An adjustable dose dispenser having a plurality of different sized metering chambers with a stem rotatable to select the chamber to be discharged was disclosed in my U.S. Pat. No. 5,085,351. In that device, each of the metering chambers had a flexible wall. Since this device required a separate metering chamber for each volume to be dispensed, the number of selected volumes available for one valve was limited to three or four.
As an alternative to selecting one of a plurality of chambers for varying the volume of fluid to be dispensed, a device can have a single chamber where the volume dispense from the chamber is adjustable. This can be accomplished by providing a piston for dispensing the liquid from the chamber where the length of the piston stroke is adjustable, as disclosed in my previously issued U.S. Pat. No. 5,813,187. The piston operated dispensing device of U can dispense a wide range of volumes of liquid, but the device as described in my above mentioned patent has certain problems.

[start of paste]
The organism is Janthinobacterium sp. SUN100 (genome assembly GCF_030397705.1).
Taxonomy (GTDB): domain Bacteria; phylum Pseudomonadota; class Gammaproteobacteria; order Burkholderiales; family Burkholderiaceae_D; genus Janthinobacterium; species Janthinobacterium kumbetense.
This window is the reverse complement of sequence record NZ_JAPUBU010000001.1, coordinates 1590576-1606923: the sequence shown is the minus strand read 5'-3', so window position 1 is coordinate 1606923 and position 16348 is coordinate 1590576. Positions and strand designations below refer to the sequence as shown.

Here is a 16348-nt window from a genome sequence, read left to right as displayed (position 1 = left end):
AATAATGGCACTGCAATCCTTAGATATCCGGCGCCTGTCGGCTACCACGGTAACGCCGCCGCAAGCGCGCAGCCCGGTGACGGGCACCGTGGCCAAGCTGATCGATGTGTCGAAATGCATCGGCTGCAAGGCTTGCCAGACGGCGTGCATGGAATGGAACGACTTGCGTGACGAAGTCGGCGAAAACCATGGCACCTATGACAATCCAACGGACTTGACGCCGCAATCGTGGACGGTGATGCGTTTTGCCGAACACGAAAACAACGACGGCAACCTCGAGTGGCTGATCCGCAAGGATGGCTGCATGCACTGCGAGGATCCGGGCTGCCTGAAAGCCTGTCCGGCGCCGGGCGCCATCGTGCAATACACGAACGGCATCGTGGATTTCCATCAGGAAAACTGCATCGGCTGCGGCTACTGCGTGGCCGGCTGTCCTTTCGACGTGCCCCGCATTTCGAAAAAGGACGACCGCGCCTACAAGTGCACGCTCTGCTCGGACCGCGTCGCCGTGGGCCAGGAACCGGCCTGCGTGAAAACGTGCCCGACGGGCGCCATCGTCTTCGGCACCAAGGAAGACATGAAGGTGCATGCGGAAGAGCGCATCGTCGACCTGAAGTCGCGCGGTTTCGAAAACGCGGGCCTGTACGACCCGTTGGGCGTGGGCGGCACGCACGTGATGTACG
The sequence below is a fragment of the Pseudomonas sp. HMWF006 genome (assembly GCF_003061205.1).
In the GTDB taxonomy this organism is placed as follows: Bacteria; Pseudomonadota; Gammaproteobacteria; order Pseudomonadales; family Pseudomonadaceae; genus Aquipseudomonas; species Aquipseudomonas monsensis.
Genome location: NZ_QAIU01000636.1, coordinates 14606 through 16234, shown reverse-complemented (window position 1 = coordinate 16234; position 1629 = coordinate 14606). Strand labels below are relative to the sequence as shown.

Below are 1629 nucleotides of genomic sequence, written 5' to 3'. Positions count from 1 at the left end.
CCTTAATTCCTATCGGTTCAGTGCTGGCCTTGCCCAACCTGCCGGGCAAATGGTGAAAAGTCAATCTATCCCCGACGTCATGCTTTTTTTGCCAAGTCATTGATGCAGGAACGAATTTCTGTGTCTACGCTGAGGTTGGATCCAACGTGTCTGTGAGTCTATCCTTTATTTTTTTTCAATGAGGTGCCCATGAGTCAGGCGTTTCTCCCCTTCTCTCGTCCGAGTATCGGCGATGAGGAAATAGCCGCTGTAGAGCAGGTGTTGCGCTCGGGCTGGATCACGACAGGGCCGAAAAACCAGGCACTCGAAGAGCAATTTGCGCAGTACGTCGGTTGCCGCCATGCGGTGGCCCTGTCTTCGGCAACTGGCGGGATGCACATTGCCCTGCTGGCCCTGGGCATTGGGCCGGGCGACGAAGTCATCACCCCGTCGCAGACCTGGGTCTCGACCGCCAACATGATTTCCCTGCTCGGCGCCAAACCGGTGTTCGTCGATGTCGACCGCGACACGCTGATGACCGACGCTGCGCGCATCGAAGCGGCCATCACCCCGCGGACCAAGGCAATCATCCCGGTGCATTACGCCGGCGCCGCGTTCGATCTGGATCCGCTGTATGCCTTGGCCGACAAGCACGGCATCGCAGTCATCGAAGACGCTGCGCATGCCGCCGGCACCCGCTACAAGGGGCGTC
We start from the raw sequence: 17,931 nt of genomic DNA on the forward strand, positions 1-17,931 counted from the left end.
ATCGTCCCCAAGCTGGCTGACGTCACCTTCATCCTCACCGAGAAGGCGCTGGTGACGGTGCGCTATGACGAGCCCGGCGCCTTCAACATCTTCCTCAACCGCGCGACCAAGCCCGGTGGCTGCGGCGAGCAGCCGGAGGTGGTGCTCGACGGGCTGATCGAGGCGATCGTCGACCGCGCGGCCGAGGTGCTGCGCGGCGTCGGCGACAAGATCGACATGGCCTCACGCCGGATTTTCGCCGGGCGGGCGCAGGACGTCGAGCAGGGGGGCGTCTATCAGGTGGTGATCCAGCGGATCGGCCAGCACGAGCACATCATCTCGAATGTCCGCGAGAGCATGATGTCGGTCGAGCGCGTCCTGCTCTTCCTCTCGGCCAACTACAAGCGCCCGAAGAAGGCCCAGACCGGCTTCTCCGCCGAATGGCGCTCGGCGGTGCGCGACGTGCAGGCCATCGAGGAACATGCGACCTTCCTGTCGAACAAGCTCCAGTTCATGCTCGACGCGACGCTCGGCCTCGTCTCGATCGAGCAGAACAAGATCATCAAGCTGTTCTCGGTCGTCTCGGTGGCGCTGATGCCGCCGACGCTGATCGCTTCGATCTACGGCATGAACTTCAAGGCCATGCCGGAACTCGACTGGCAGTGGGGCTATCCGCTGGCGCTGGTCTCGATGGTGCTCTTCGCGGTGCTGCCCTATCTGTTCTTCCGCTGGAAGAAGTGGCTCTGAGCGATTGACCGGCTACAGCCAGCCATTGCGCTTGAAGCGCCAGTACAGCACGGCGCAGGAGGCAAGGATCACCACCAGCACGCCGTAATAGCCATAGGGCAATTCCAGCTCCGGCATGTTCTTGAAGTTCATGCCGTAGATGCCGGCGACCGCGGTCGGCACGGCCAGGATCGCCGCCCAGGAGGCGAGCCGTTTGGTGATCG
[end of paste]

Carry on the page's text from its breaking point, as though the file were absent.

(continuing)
One problem is that the volume of liquid being dispensed is adjusted by rotating the stem of the dispensing valve and the valve stem is connected a threaded stop member which rotates with the stem to vary the stroke of the piston. To operate properly, however, the piston is sealed against the cylindrical wall of the metering chamber and the seal around the perimeter of the piston creates resistance, inhibiting the manual rotation of the dispensing stem.
Another problem relates to the structure of a piston moveable within a cylindrical wall. To prevent the twisting of the piston within the wall of the valve housing, the threads or the steps that limit the stroke of the piston should provide should provide at least two limiting stop members, with the stop members spaced evenly around the circumference of the housing. Where two such stop members are positioned in diametrically opposed positions in the housing, only 180 degrees of rotation of the stem is available to vary the length of the stroke of the piston. As a result, the variability of the adjusting quality of the valves is diminished.